Margaritas Not Included
For most Americans, Cinco de Mayo is an excuse to drink $5 margarita pitchers at noon. It is perhaps one of the most misunderstood and misrepresented holidays stateside. Blame it on the margaritas, but most (non-Mexican) Americans think of it as a Mexican July 4th when in fact, Mexico’s Independence Day is September 16. To justify a reason to party on “Cinco de Drink-o”, we have to look at Mexico’s rich and interesting history.
This American drinking holiday actually commemorates the unlikely win of the Mexican army over the formidable French army at the Battle of Puebla on May 5, 1862. This day still holds importance in Mexican communities here in the U.S. as well as in Mexico, especially in the Mexican state of Puebla and the city of the same name. Although, it might be a more prolific celebration in the U.S. due to clever marketing and commercialization, it is still recognized as a holiday to celebrate culture and heritage.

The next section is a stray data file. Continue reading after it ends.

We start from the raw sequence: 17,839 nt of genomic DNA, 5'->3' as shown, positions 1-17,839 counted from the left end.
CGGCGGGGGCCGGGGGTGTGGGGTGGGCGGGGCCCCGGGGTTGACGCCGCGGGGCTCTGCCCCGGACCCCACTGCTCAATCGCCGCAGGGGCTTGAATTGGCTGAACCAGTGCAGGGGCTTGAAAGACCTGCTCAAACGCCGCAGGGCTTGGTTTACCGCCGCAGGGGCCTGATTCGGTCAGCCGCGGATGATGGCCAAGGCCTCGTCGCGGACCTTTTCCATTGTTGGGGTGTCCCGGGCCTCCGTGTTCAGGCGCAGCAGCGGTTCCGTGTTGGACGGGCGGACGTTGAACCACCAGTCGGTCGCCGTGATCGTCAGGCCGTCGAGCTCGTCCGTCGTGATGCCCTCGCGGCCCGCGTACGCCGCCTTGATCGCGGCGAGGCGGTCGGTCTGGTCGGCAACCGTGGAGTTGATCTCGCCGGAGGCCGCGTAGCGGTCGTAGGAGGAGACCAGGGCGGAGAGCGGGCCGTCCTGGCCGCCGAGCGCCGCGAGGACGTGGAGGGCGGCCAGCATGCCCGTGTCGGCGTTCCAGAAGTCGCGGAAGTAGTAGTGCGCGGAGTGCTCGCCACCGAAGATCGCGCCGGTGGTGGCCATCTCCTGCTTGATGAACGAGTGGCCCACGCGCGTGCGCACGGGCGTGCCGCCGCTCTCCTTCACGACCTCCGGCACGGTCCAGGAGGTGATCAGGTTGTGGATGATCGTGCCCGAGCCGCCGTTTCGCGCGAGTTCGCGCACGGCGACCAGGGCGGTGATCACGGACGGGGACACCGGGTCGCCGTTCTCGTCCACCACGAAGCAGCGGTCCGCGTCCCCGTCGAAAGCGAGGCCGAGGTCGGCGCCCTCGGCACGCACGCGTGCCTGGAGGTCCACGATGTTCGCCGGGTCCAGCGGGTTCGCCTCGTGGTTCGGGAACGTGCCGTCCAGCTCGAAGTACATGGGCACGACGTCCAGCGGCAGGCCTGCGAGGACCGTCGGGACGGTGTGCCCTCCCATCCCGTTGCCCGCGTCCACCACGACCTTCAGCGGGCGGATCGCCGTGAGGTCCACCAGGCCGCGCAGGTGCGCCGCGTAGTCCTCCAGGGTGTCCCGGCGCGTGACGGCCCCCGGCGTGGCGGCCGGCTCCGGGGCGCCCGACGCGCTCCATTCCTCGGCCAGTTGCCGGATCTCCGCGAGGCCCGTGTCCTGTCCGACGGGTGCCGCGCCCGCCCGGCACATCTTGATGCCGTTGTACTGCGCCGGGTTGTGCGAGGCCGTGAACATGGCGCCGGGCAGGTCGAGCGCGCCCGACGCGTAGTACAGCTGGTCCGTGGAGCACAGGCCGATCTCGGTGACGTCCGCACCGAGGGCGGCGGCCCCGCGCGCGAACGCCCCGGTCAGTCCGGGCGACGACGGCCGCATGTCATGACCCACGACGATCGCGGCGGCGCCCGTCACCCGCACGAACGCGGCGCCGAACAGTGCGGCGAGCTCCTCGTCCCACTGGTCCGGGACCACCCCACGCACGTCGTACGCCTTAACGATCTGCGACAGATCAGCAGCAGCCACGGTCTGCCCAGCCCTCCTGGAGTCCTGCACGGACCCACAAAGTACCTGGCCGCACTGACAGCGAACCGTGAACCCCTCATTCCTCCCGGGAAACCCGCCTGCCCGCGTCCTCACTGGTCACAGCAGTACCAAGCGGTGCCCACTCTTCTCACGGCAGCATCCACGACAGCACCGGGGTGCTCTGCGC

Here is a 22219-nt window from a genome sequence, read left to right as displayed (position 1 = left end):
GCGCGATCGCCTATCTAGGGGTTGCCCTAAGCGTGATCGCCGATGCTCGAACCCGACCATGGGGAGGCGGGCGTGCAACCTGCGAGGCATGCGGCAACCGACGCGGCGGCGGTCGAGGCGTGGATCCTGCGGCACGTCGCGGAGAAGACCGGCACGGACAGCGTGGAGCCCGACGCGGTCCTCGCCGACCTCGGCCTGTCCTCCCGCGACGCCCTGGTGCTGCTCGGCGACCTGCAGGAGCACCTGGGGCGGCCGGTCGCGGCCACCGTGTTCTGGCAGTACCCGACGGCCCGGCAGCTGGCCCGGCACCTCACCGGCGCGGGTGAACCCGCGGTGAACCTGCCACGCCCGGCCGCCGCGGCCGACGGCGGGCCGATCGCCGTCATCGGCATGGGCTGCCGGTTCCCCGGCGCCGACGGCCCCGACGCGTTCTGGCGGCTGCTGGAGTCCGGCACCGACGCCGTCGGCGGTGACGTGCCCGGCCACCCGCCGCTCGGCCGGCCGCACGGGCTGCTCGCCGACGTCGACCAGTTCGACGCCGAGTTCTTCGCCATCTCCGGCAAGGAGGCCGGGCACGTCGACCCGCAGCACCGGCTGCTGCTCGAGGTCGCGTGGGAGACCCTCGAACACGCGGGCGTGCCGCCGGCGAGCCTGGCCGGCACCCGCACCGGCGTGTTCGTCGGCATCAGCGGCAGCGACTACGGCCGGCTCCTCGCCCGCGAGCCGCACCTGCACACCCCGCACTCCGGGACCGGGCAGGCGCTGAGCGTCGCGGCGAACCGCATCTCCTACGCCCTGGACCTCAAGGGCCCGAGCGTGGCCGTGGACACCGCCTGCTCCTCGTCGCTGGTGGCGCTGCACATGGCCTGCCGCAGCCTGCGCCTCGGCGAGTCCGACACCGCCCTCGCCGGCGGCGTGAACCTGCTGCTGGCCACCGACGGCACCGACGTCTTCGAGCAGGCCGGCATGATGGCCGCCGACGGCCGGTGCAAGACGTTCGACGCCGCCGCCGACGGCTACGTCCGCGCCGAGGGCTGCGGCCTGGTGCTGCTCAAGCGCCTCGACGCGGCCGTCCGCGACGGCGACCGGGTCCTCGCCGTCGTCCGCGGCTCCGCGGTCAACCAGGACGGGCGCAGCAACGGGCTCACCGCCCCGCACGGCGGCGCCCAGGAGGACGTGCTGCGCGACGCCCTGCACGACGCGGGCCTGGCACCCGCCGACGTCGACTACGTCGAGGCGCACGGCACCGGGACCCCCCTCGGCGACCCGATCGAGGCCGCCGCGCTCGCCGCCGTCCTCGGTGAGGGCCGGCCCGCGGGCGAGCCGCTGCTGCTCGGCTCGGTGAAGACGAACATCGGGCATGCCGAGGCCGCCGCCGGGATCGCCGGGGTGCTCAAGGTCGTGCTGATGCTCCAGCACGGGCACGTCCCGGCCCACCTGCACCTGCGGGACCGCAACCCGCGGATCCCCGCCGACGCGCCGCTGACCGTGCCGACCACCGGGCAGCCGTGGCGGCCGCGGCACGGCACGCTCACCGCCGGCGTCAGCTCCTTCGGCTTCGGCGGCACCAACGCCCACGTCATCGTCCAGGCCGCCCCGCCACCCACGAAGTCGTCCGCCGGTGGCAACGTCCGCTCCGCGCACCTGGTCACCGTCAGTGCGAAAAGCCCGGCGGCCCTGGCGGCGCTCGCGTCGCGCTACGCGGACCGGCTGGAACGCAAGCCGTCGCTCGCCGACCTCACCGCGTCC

Not Your Average Holiday
The message behind this holiday is motivation and prevailing under unlikely circumstances. Mexican Americans, Latinos and everyone alike can find inspiration through this message. So, between sips of frozen margarita and piñata swings, remember our connection to our neighbors to the south on this holiday and outside of it.